315
315
A George III mahogany and crossbanded five pedestal dining table
circa 1790
Estimate
80,000120,000
LOT SOLD. 205,250 GBP
JUMP TO LOT
315
A George III mahogany and crossbanded five pedestal dining table
circa 1790
Estimate
80,000120,000
LOT SOLD. 205,250 GBP
JUMP TO LOT

Details & Cataloguing

Chatsworth: The Attic Sale

|
London

A George III mahogany and crossbanded five pedestal dining table
circa 1790

the crossbanded top with boxwood strung border, each foot with inset brass hasp and castor and including an additional narrow conforming leaf and three modern additional plywood leaves, adding an extra 294cm. to the total length


73.5cm. high, 468cm. long (without extra leaves), 151.5cm. deep; 2ft. 5in., 15ft. 3½in., 4ft. 9¾in.
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Provenance

Ordered by William Cavendish, 5th Duke of Devonshire (1748-1811) for his new dining room at Chiswick

 

Literature

Chiswick House Inventory, 1811, recorded in The Small Inner Closet a Sett of Mahogany claw dining tables, banded, on Scrole claws in 5 pieces on castors;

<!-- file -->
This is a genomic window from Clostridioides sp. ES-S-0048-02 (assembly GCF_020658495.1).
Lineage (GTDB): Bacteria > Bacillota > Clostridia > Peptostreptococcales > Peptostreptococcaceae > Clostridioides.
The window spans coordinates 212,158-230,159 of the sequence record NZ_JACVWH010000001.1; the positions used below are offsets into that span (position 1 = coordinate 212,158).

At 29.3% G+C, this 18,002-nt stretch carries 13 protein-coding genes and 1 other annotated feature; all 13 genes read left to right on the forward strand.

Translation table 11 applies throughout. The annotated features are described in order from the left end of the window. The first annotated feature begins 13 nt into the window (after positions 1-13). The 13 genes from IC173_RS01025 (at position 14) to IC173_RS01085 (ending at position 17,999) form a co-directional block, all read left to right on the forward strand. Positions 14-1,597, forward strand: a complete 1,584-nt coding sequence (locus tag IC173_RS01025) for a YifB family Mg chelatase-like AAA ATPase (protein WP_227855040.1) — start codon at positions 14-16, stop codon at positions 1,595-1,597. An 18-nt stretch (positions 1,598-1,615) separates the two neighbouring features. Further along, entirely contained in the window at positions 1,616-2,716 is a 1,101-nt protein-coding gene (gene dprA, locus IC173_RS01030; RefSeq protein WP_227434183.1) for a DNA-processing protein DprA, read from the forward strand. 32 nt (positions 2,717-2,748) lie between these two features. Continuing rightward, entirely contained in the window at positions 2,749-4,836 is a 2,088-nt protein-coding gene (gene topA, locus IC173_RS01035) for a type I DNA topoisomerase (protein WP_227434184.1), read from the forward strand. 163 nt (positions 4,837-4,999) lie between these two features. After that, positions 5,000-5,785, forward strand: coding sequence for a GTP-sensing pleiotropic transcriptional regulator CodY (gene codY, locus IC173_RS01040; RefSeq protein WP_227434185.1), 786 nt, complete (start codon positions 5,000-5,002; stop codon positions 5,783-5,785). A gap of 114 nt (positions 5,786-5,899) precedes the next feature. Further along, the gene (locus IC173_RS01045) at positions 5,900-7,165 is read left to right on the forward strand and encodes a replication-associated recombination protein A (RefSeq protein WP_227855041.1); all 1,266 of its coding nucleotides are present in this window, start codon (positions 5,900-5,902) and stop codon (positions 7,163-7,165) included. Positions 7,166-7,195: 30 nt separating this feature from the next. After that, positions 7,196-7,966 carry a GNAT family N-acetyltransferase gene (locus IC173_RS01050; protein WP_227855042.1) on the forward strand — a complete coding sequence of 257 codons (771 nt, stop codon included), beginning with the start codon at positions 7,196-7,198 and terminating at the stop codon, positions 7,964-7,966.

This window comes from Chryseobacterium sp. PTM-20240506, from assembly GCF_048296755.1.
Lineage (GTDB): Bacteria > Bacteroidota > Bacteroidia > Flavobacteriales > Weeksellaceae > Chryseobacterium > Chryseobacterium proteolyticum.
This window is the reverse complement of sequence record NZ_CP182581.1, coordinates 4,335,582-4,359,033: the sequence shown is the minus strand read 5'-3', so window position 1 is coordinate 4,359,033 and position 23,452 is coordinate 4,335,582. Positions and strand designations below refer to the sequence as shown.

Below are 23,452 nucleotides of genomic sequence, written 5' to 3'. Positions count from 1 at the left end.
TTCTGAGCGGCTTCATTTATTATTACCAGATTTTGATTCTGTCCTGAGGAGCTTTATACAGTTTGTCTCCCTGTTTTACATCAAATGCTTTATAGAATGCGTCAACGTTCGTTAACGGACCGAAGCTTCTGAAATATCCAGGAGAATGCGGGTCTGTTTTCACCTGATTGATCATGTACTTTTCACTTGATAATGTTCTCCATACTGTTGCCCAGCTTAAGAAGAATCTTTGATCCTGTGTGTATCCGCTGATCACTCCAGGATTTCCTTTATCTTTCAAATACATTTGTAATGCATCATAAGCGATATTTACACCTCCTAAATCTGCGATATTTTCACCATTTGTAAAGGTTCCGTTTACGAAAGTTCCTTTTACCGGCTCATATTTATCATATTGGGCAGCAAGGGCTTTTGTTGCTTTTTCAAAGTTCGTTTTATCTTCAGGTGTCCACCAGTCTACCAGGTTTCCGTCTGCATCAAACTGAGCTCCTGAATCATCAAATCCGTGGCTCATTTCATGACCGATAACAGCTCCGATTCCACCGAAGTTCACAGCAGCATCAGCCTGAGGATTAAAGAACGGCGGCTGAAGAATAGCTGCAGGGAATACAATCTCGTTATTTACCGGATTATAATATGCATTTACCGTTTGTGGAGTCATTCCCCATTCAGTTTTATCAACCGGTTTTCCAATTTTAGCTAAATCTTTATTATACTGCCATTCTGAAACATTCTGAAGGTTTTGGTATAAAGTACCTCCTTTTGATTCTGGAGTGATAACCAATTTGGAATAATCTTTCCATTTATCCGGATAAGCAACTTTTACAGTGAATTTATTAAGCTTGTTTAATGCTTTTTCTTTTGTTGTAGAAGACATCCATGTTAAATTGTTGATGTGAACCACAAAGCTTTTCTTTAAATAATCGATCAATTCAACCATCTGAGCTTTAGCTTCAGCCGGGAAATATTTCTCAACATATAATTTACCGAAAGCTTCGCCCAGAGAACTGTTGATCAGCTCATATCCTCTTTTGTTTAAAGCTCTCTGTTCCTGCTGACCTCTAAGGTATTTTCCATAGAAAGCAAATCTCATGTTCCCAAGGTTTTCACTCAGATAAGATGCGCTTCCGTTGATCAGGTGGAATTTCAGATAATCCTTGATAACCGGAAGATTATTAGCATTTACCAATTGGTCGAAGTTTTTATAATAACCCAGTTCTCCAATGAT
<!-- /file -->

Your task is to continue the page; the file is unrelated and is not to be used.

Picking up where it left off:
Chiswick Inventory, 1863, p. 37 in the Dining Room;
Chiswick Inventory, 1869, p. 53 in the same room;
John Cornforth, Chatsworth, Derbyshire VIII, Country Life, August 29, 1968, p. 500;
The Duchess of Devonshire, Chatsworth -The House, London, 2002, p. 179, Illustrated in the Private Dining Room;
John Cornforth, Early Georgian Interiors, Yale, 2004, p. 43, illustrated in the Private Dining Room

Catalogue Note

The 5th Duke inherited Chiswick, the residence of his maternal grandfather, in 1765 but it was not until a decade later that he began to make alterations. Firstly Samuel Lapidge was engaged to soften the axial gardens and later, in 1788, it was decided to demolish the old Jacobean house entirely and add wings to Lord Burlington's Villa transforming it into a substantial house. The work was entrusted to John White who created sympathetic additions in a Burlingtonesque style. These new wings provided additional reception rooms and bedrooms. This table was acquired shortly after the completion of White's building as it is recorded in the inventories of the contents of the house after the 5th Duke's death in 1811. When Chiswick was given up the table was moved to their London home in Carlton Gardens and then taken to Chatsworth where it became the principal table in the Private Dining Room (formerly the Gold Drawing Room).

Chatsworth: The Attic Sale

|
London